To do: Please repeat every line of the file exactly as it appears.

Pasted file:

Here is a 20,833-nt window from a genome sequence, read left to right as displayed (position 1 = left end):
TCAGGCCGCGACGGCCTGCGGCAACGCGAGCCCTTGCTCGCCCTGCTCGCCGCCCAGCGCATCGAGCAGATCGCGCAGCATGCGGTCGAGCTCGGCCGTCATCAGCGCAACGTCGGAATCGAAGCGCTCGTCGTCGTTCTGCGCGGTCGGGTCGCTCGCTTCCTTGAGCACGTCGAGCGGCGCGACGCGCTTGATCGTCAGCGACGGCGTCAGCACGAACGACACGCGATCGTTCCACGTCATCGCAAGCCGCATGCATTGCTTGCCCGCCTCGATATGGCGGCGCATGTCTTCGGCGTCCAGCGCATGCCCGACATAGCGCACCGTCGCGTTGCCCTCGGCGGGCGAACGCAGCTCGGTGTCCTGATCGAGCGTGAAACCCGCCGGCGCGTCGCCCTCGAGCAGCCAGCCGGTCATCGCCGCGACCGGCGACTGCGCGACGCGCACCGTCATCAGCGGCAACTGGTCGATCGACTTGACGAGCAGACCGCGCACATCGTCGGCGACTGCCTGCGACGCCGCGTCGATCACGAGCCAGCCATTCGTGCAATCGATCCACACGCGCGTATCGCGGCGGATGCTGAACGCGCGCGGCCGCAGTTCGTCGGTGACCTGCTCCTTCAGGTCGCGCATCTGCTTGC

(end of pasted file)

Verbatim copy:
Here is a 20,833-nt window from a genome sequence, read left to right as displayed (position 1 = left end):
TCAGGCCGCGACGGCCTGCGGCAACGCGAGCCCTTGCTCGCCCTGCTCGCCGCCCAGCGCATCGAGCAGATCGCGCAGCATGCGGTCGAGCTCGGCCGTCATCAGCGCAACGTCGGAATCGAAGCGCTCGTCGTCGTTCTGCGCGGTCGGGTCGCTCGCTTCCTTGAGCACGTCGAGCGGCGCGACGCGCTTGATCGTCAGCGACGGCGTCAGCACGAACGACACGCGATCGTTCCACGTCATCGCAAGCCGCATGCATTGCTTGCCCGCCTCGATATGGCGGCGCATGTCTTCGGCGTCCAGCGCATGCCCGACATAGCGCACCGTCGCGTTGCCCTCGGCGGGCGAACGCAGCTCGGTGTCCTGATCGAGCGTGAAACCCGCCGGCGCGTCGCCCTCGAGCAGCCAGCCGGTCATCGCCGCGACCGGCGACTGCGCGACGCGCACCGTCATCAGCGGCAACTGGTCGATCGACTTGACGAGCAGACCGCGCACATCGTCGGCGACTGCCTGCGACGCCGCGTCGATCACGAGCCAGCCATTCGTGCAATCGATCCACACGCGCGTATCGCGGCGGATGCTGAACGCGCGCGGCCGCAGTTCGTCGGTGACCTGCTCCTTCAGGTCGCGCATCTGCTTGC